The loading circle spins and spins while you sit waiting for your content to show up. It’s frustrating at best.
Or maybe you’re on your way to dinner when suddenly your GPS system freezes, announces it’s calculating, and you pull over to the side while you wait for directions.
It’s something we all have witnessed from time to time.
Now imagine you’re in an autonomous car, making your way through rush hour traffic and it freezes, calculating, trying to figure out its next move.
Or what if during surgery, technology freezes and no longer can perform? What happens to the patient if it goes down for a minute? How about ten?
With some forms of technology, it can be downright deadly to lose connection.
The idea of edge computing isn’t a new one. It refers to the computing infrastructure that exists close to the source of the data. It enables analytics and data gathering to occur at the source of the data.
While cloud computing has been gaining in popularity over the past decade, some things about it have been changing recently. Because of the potential for speed loss between the cloud and the end user, the role is moving more to processing data for machine learning purposes, instead of taking an active role in immediate data processing needs.
That’s where edge computing comes back to popularity. Devices like drones, autonomous cars, and robots require extremely rapid processing. Sending data to the cloud and back to get answers is simply too slow for some situations.
It’s also being driven by the Internet of Things. The sheer number of computers and devices in use in the world is increasing tenfold. It’s forcing the way we think about computers to change forever. When everything is “smart,” we need things to perform to their greatest ability as we need them. Whether that’s in nanoseconds or not.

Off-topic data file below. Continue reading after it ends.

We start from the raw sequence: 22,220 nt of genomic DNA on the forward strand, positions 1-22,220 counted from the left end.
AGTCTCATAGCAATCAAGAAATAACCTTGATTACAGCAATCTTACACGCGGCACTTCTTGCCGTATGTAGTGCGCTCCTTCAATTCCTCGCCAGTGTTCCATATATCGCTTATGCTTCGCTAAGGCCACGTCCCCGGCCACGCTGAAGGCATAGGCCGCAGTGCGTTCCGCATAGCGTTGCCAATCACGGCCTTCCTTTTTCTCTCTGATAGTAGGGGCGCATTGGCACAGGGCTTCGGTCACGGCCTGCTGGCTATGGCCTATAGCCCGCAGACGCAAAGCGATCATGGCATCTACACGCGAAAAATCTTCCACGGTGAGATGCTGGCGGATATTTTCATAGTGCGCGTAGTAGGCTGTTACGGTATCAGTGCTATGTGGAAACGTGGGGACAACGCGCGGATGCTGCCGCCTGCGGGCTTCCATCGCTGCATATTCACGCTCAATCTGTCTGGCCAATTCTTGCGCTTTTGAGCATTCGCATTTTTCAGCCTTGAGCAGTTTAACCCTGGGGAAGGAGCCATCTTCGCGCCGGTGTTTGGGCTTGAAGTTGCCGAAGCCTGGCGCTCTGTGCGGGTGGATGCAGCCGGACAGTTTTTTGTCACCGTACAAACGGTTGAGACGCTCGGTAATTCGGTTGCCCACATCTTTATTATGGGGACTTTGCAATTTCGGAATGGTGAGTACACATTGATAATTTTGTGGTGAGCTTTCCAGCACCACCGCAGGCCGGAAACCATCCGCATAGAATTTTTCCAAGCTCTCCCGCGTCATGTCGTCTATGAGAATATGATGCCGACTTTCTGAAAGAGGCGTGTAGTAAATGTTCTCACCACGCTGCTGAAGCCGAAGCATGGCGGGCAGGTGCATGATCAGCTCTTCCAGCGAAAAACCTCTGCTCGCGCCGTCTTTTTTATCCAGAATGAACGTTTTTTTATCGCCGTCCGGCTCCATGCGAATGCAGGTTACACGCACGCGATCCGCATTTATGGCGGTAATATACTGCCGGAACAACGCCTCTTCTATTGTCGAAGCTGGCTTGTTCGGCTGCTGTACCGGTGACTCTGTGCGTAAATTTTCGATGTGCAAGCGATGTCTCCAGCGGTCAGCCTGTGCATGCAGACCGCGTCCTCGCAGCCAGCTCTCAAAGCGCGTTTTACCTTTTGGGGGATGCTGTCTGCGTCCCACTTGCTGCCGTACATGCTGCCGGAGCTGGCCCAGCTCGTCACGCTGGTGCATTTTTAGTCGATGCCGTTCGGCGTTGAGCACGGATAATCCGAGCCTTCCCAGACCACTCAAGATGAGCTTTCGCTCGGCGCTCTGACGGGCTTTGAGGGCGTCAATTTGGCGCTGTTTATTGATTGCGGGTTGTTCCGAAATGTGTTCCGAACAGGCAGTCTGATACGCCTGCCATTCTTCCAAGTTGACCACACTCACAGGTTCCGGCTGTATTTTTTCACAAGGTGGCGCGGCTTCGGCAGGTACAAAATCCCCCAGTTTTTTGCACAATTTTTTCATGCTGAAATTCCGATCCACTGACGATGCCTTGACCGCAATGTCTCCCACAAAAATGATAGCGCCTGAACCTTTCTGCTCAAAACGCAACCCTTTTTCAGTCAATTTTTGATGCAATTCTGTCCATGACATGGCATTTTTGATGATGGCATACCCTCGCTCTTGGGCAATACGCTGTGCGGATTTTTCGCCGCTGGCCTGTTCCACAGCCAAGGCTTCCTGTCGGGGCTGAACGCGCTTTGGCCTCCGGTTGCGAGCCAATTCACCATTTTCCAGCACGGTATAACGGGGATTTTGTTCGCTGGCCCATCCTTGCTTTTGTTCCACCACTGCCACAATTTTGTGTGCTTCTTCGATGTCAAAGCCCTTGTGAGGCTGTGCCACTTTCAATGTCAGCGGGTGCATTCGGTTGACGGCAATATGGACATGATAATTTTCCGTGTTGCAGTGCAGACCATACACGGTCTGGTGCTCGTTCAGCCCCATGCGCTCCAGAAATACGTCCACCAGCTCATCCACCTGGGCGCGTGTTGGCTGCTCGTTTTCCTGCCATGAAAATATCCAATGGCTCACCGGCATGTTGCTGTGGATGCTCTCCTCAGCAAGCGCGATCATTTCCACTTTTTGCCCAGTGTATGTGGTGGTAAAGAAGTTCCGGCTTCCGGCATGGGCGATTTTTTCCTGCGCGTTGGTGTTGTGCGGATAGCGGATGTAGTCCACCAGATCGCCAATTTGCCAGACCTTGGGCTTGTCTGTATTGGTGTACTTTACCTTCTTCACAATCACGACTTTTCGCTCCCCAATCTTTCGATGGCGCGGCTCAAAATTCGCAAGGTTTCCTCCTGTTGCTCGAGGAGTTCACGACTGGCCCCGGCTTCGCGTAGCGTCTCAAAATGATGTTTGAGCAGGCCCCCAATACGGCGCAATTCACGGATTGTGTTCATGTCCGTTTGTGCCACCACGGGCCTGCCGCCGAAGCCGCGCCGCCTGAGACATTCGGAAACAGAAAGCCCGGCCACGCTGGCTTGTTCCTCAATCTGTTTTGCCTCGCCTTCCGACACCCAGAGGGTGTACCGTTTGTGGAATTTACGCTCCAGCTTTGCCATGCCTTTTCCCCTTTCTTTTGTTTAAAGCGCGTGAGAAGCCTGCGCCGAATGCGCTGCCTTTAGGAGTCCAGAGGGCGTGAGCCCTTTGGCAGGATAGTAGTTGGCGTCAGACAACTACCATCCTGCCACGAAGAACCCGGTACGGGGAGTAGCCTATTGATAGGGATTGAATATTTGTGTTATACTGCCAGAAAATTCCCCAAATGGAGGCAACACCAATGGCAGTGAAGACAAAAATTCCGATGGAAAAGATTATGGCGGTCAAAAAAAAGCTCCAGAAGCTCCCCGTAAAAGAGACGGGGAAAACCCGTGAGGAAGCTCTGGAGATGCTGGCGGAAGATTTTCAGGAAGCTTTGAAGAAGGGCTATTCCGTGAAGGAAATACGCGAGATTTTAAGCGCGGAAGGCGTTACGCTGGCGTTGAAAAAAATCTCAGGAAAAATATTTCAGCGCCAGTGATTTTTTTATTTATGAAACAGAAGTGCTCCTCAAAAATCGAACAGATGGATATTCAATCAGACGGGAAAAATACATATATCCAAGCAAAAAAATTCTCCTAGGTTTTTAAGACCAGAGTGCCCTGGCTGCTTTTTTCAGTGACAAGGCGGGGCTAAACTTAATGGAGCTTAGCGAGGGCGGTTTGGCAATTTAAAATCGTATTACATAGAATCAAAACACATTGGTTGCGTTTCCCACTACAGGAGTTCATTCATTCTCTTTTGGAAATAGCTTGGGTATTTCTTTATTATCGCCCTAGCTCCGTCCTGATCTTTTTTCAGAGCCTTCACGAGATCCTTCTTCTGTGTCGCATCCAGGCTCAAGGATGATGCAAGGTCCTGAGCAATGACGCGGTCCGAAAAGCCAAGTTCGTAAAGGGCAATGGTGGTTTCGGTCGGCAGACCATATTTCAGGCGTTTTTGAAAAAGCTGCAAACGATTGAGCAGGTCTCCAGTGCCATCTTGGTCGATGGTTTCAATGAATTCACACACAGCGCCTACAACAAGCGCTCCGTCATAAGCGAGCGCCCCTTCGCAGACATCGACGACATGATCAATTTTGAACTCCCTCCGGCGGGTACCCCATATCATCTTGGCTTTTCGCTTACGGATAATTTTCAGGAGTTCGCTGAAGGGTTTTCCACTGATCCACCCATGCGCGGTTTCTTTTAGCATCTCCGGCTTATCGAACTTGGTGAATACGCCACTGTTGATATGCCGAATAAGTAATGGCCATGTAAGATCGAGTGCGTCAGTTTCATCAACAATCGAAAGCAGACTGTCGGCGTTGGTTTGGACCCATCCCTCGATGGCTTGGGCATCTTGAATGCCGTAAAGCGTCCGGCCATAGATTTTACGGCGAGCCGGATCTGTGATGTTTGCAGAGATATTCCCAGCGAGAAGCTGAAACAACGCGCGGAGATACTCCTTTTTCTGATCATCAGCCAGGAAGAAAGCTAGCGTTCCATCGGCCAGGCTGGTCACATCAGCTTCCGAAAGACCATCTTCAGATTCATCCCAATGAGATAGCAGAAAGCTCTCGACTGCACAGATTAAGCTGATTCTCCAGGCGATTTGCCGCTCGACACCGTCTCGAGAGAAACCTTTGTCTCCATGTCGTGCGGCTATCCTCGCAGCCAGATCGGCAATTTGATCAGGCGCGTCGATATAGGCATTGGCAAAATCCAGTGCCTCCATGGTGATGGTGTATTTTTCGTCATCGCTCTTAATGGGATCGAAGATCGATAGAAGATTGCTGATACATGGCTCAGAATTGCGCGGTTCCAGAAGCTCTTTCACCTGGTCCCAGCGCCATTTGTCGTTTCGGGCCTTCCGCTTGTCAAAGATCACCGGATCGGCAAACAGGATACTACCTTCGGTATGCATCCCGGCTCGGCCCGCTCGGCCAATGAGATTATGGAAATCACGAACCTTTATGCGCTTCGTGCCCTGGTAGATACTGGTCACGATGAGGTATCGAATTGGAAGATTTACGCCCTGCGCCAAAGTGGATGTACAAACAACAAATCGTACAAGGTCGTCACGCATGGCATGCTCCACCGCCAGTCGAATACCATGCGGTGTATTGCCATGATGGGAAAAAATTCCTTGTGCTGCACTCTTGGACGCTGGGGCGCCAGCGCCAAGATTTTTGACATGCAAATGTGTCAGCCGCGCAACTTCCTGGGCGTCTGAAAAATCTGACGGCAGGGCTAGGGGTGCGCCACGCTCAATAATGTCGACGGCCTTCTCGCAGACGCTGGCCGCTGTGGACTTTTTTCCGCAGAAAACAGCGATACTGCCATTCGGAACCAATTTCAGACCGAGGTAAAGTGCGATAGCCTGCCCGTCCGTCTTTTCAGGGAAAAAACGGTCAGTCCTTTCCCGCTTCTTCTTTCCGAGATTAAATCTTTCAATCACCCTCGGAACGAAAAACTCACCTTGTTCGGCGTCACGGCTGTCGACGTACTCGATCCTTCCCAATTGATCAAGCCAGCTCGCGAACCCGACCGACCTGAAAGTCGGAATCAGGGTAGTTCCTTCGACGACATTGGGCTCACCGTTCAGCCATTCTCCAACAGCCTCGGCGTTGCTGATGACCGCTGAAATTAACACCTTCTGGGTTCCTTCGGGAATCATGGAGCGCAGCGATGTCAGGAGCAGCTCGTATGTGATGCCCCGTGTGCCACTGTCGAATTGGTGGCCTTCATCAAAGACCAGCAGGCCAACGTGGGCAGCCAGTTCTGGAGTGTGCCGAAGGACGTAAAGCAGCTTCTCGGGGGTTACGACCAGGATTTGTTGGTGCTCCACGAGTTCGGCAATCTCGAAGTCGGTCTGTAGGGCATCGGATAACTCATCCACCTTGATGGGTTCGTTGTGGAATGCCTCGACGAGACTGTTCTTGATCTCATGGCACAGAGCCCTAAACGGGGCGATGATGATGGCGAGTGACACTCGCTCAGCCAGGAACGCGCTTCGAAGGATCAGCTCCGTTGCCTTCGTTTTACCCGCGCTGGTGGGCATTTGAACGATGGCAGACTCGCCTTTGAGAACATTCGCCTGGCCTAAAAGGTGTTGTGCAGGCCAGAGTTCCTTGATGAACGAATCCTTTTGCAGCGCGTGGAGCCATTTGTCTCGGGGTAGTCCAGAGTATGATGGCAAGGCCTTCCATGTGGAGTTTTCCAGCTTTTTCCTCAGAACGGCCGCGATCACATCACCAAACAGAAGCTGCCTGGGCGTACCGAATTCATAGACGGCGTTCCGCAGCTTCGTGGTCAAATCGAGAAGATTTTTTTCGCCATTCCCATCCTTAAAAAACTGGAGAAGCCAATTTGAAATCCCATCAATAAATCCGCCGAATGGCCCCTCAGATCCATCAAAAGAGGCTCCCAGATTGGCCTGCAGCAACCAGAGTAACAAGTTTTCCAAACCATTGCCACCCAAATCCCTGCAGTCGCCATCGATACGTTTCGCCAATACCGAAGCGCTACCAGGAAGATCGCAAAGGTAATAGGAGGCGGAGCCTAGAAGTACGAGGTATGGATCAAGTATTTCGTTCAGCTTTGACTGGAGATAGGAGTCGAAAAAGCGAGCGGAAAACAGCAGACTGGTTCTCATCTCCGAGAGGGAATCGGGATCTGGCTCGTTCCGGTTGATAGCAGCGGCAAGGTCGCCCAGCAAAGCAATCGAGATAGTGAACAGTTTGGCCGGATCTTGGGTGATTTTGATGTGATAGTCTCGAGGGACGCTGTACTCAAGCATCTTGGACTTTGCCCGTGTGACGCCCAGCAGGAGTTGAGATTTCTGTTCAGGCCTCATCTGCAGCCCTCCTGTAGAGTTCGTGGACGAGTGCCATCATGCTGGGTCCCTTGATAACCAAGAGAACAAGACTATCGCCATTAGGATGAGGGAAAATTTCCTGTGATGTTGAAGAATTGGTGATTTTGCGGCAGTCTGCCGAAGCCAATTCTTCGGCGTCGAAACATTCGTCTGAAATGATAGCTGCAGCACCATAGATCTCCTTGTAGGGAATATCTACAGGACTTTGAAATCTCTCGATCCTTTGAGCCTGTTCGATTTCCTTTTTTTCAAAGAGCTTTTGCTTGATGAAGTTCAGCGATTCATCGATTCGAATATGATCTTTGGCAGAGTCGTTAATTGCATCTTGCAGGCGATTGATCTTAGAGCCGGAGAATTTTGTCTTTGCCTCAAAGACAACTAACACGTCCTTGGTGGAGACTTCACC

The reasons companies are moving to the edge is for speed and pure practicality.
For some devices, it ceases to be practical to send data to the cloud because of the volume involved. An autonomous car creating a constant influx of data while it moves and makes decisions is best kept in an area where it can make decisions fast. Storing isn’t as big of a deal.
It also comes down to privacy issues, where data may be considered too sensitive to flow to the cloud and be more accessible to all. If it’s contained on one device, it’s easier to secure.
What’s next? With the Internet of Things coming on strong, only time will tell what helps us grow as a society. Your job is to ensure you take full advantage of all that is offered and put the current technology to its best use. Our job is to help you keep it safe and secure.